Sea Cliff’s Tilley Steps Historical Public Walkway is one of the many beautiful and scenic paths through the historic village. But what even many residents don’t know is that running alongside the steps is one of the most important aspects of Sea Cliff’s infrastructure — its roughly century-old storm-water discharge pipe.
The discharge pipe extends from the top of Tilley Steps to a discharge point around 24-feet beyond the boardwalk, where an old seawall used to stand. For roughly 100 years the pipe faithfully carried excess and runoff rainwater from the village back to the sea, but over the years rust and the ravages of time began to take their toll on the structure.
“Just as a result of the bulk heading being 100 years old, the old steel is rusted and really started to just fall apart,” Bruce Kennedy, the village administrator explained. “The water’s still getting to the waterfront, but the pipe’s just not operating the way it’s supposed to anymore.”
This situation was discovered around a year and a half ago, when the Sea Cliff Village Board of Trustees received a state grant to do an analysis of all the storm-water discharge locations in Sea Cliff. Although the Tilley Steps pipe was still functioning, the board acted quickly to begin looking into solutions to the problem, putting out a referral for proposal to hire a contracting company to fix the solution.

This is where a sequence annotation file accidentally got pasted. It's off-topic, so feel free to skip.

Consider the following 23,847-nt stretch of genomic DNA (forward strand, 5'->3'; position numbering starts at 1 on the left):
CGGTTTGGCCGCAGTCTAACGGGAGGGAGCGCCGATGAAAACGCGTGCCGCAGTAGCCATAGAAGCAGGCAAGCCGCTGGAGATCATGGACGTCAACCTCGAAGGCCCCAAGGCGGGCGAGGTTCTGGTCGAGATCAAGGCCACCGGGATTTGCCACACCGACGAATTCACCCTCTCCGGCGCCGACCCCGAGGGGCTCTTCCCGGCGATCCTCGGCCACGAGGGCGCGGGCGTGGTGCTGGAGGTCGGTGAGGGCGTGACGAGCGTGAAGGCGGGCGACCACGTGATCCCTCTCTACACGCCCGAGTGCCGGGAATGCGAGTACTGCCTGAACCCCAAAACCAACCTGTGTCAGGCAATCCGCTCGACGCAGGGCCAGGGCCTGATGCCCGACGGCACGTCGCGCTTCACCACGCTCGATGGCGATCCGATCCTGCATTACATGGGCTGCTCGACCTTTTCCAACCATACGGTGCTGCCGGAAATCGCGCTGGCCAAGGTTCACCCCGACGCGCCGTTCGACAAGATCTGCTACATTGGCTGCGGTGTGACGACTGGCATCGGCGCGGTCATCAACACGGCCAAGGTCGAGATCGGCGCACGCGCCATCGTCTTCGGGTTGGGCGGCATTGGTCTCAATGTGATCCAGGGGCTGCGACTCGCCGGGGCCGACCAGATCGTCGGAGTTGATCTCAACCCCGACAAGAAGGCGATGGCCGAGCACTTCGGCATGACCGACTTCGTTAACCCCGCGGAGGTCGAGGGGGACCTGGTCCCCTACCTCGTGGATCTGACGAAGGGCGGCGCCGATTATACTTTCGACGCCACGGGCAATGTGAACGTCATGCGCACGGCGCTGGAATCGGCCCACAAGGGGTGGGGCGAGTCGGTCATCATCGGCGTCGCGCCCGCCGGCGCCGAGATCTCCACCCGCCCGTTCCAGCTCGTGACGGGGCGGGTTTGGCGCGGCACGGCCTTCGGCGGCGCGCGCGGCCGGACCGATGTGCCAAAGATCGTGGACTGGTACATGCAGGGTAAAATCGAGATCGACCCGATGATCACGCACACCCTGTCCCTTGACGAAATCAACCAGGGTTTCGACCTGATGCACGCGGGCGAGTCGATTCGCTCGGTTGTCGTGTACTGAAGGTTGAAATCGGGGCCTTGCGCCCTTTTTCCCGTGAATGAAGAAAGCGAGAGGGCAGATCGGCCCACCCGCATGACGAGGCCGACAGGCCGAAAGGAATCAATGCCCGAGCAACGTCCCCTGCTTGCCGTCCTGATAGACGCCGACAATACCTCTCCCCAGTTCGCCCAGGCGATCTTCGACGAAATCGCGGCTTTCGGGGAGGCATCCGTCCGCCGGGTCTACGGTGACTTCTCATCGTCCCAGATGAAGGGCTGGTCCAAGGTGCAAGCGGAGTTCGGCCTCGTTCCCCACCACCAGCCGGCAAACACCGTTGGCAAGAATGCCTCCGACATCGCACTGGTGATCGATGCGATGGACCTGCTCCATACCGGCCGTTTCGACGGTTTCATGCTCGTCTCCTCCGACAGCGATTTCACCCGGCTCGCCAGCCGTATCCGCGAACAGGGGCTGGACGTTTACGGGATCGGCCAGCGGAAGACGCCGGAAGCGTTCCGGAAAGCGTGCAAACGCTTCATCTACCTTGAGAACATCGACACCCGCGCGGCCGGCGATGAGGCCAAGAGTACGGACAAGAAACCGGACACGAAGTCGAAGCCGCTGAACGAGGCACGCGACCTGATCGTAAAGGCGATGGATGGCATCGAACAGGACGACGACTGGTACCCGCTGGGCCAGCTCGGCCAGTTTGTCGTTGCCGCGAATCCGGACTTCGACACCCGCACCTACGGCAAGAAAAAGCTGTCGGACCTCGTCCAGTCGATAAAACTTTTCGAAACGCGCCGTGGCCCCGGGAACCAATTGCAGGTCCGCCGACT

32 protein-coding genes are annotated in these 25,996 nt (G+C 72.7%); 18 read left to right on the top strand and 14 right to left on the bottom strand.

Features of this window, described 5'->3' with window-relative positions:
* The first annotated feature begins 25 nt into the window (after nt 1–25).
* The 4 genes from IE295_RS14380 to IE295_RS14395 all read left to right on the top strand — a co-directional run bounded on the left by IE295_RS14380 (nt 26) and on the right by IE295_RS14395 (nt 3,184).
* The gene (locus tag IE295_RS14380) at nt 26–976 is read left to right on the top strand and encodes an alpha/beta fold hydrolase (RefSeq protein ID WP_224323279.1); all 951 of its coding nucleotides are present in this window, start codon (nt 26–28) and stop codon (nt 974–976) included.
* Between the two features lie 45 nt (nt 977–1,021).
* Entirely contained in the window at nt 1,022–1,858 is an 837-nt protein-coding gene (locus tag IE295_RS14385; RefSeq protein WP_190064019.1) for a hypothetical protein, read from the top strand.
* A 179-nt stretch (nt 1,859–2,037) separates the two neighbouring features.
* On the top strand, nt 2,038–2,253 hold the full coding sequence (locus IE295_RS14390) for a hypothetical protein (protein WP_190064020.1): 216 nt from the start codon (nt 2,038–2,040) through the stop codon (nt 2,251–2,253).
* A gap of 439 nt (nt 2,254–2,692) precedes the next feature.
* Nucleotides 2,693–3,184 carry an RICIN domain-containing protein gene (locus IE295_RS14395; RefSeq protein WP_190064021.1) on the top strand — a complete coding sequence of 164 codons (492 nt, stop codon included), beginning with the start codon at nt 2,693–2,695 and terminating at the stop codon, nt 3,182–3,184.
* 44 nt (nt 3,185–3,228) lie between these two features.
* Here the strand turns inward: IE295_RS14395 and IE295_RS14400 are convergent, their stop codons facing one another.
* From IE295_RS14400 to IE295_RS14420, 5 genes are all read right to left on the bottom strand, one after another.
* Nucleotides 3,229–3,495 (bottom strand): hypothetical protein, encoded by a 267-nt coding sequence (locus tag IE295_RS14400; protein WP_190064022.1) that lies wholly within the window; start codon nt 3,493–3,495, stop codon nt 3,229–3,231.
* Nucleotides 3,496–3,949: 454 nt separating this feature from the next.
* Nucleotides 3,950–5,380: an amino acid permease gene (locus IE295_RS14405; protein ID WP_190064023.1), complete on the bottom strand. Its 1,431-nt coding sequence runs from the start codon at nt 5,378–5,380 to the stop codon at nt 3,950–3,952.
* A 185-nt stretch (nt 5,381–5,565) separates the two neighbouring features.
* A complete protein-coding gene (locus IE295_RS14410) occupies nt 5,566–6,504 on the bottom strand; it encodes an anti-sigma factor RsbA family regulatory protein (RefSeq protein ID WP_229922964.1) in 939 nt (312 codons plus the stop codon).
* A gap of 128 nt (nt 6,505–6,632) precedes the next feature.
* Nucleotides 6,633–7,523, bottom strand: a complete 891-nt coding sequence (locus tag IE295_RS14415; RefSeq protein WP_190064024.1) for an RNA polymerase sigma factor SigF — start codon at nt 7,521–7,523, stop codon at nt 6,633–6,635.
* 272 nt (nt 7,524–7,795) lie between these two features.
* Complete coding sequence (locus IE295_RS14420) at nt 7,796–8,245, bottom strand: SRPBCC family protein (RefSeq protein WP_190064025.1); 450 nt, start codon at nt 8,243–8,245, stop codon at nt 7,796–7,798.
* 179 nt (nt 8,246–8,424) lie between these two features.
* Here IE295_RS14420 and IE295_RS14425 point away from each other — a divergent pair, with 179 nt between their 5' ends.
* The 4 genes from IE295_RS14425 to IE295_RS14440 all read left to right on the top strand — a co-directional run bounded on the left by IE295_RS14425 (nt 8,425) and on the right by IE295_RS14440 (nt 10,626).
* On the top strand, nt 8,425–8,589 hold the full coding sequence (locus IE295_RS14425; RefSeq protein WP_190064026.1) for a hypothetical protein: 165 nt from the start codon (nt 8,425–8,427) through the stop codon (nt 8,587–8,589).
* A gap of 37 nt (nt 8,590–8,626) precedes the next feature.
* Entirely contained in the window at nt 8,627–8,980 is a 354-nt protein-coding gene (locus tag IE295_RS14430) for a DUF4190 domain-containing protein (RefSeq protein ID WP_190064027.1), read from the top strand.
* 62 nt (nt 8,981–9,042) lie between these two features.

After looking over a dozen bids, the village hired Terry Contracting and Materials, an excavating contractor based in Riverhead. After discussing the situation with them, and Sea Cliff’s building department and village engineer, a plan was agreed upon.
Work is expected to begin in four weeks, and it is estimated that the project will take around five additional weeks before it’s completed.
According to Sea Cliff’s mayor, Elena Villafane, the plan is to not just replace the failing portions of the storm pipe but also to repair the attached bulkhead, a fitting which allows the pipe to drain out. They will also be installing a modern backflow device to ensure proper operation during storms, flooding and other major weather events.
The village has also committed to rebuilding the old sea wall that the pipe discharges to, in effect killing two birds with one stone by fixing the piping and reducing water erosion.
“This project has been on the village’s radar for a while, and it achieves two purposes,” Villafane explained. “It preserves our waterfront and continues the village’s commitment to environmentally sound storm-water discharge.”
The project will cost roughly $300,000, Sea Cliff’s residents will not be paying for it. It’s being funded by the American Rescue Plan Act, President Biden’s Covid-19 stimulus package.
In addition to providing money to Americans, small businesses and the healthcare system, the plan also provided grants to communities for eligible water, wastewater and storm-water infrastructure. Sea Cliff was one such municipality which was able to take advantage of the ARPA funds, making this project environmentally friendly, fiscally responsible and a benefit to the entire village.
“We decided the best use of the ARPA money is to maintain the village in this way,” Dina Epstein, the deputy mayor, explained. “It would be fun to do some showier project, but this is something that’s just necessary to maintaining our infrastructure.”